Practicing Etiquette, Issue I.IV
Robert Hayes Kee,
Department of Polite Aesthetic Praxis

Dear readers, I am excited to return to you after a placid moment at Lake Silvaplana. My moments by the lake, shared only with Scriabin, were a salubrious balm. I trust that you have been well in my absence and that this time has been a productive one for your esthetic praxis. The turn of spring into summer bodes well for us and for the possibility of extending, slightly further, our knowledge of what a body can do.

My cohabitants and I host frequently in our home. Often, the guests of my cohabitants will produce an excessive din in the hours of my slumber. When can I censure these guests’ behavior? Am I to tolerate these disturbances with a false smile?

Reader, you no doubt remember that Odysseus and his men (then numbering twelve) consumed the entire stock of comestibles in Polyphemus’ cave on the island of the Cyclopes. They did not conceive that a house could willfully outlaw itself to Zeus Xenios, and they were exercising their prerogative to prandial reviviscence. We are not members of the golden age of the Hellenes, but look upon your own hosting similarly. A wide and tolerant accommodation of guests is the most basic and necessary human praxis. Any human in one’s home is a guest, and must be correctly hosted. Admetus did not except himself during the mourning of Alcestis, hosting the oaf Heracles no less, and neither should you.

This must be the preambular statement. Odysseus and his company were weary travelers, a protected class under the aegis of Zeus Xenios; they set an upper limit in this register. From here, we may look down more closely at the proper reaction to your circumstance and seek a properly redressive praxis. This formulation could seem to ignore the role of guests in the pact of theoxenia; I do not. If we move from the ninth to the twenty-second book, we will recall that Odysseus is allowed to slaughter the suitors in Ithica for their violation of their duties as guests. After a suitable display of the bow and the rings, you may also exercise any needed shortening of your registry.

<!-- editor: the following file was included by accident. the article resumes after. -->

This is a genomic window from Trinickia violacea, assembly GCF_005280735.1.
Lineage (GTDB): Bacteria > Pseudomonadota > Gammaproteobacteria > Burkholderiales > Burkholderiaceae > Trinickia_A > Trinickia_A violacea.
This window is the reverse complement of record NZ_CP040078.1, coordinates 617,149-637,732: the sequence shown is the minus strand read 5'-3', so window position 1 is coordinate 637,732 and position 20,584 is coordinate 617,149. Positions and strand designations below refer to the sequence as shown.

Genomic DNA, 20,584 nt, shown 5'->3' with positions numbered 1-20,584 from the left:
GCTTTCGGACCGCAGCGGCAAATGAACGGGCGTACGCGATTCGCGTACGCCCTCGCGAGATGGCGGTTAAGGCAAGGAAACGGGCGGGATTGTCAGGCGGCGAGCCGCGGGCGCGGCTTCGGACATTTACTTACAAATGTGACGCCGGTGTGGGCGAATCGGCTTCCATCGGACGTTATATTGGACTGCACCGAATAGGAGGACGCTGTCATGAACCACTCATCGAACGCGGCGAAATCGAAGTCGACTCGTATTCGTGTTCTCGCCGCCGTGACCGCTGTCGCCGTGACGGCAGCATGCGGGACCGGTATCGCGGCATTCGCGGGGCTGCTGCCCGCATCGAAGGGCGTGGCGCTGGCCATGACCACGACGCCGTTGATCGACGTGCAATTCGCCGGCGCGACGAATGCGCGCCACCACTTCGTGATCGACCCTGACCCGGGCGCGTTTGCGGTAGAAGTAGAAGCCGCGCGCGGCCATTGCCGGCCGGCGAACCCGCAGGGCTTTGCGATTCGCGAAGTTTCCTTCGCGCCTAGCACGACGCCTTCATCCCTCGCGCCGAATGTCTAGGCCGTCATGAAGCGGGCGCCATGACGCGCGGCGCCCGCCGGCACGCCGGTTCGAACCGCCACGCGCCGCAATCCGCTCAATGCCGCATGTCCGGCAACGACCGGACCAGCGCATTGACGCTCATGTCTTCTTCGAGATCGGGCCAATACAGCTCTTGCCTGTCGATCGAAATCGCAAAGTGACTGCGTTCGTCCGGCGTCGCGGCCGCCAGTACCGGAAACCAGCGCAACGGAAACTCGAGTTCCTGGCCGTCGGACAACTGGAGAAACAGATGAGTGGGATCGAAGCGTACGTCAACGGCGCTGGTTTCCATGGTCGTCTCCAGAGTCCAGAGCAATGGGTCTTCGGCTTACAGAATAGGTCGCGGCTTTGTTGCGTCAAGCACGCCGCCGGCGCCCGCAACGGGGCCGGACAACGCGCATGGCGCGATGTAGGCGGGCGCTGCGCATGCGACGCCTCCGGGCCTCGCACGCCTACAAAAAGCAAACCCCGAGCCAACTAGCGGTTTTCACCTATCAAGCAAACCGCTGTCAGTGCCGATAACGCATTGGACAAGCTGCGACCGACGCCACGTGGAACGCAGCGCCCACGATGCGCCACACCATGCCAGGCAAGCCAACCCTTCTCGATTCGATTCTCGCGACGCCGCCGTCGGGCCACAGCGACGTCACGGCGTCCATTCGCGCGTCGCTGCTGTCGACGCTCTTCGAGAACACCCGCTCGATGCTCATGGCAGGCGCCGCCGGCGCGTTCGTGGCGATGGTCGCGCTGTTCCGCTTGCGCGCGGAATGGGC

A tragedy befell members of my family several years ago. Since the occurrence, former associates of the family have offered regulated outpourings of seemingly dignified grief. These outpourings defy good taste and do little but assuage their own fears of violent absurdity. This cortége of mourners make no use of their grief in their praxis, and I do not believe that this is possible. I have become very frustrated with the regularity and hollowness of their words. How should one respond to the latticework of rhetorical semen spilt upon the graves of my family?

Care for other humans is required for societal living. It exceeds even the bounds of etiquette as a compulsion in our life’s praxis. That does not mean that this is practiced well in all quarters, but that if nothing else, its signs and signifiers cannot be avoided. They are replicated and traded as tokens of involvement and in society’s worst practitioners, issued like receipts. The weakest social fabric is one composed of these insincere signs of care. Your society appears to be of this kind.

We can do with the past exactly what we wish. It is available to all, and this is its limitation. One must become a social actor to present and maintain a view of history. Your associates have formed a bloc that has chosen to use it to create a ritual of self-satisfaction. They have, through the initial event, been exposed to the full extent of the power of violence exerted without justification or discernable sense. This is a terrifying sublime, much more than can be handled by average humans.

Since this terror does not involve itself in their praxis, it recurs as a demented holiday. With it, they can delight in the widening gap between themselves and this tear in the fabric of the colonic walls of their worldview. Such humans will cover this gap with world-denial and a peppermint schnapps bottle of baseless metaphor. While bound by desire for the world behind, these humans will find another world’s will in these events. The fear generated by the thought of that will originating in this world, and without reason, cannot be surmounted. They will not be able to advance because, for them, there can be no meaningless suffering. To find reason in unreason will be there eternal task.

To live with such an event and reaffirm ones desire to live in this world is the highest formula of affirmation that can ever be attained. Masses can crowd around the base of a mountain, but not its peak. A steady climb away from this base camp, ever-searching for its reason, is the only path forward. Do not saddle yourself with correspondence like a camel; you have passed this transformation.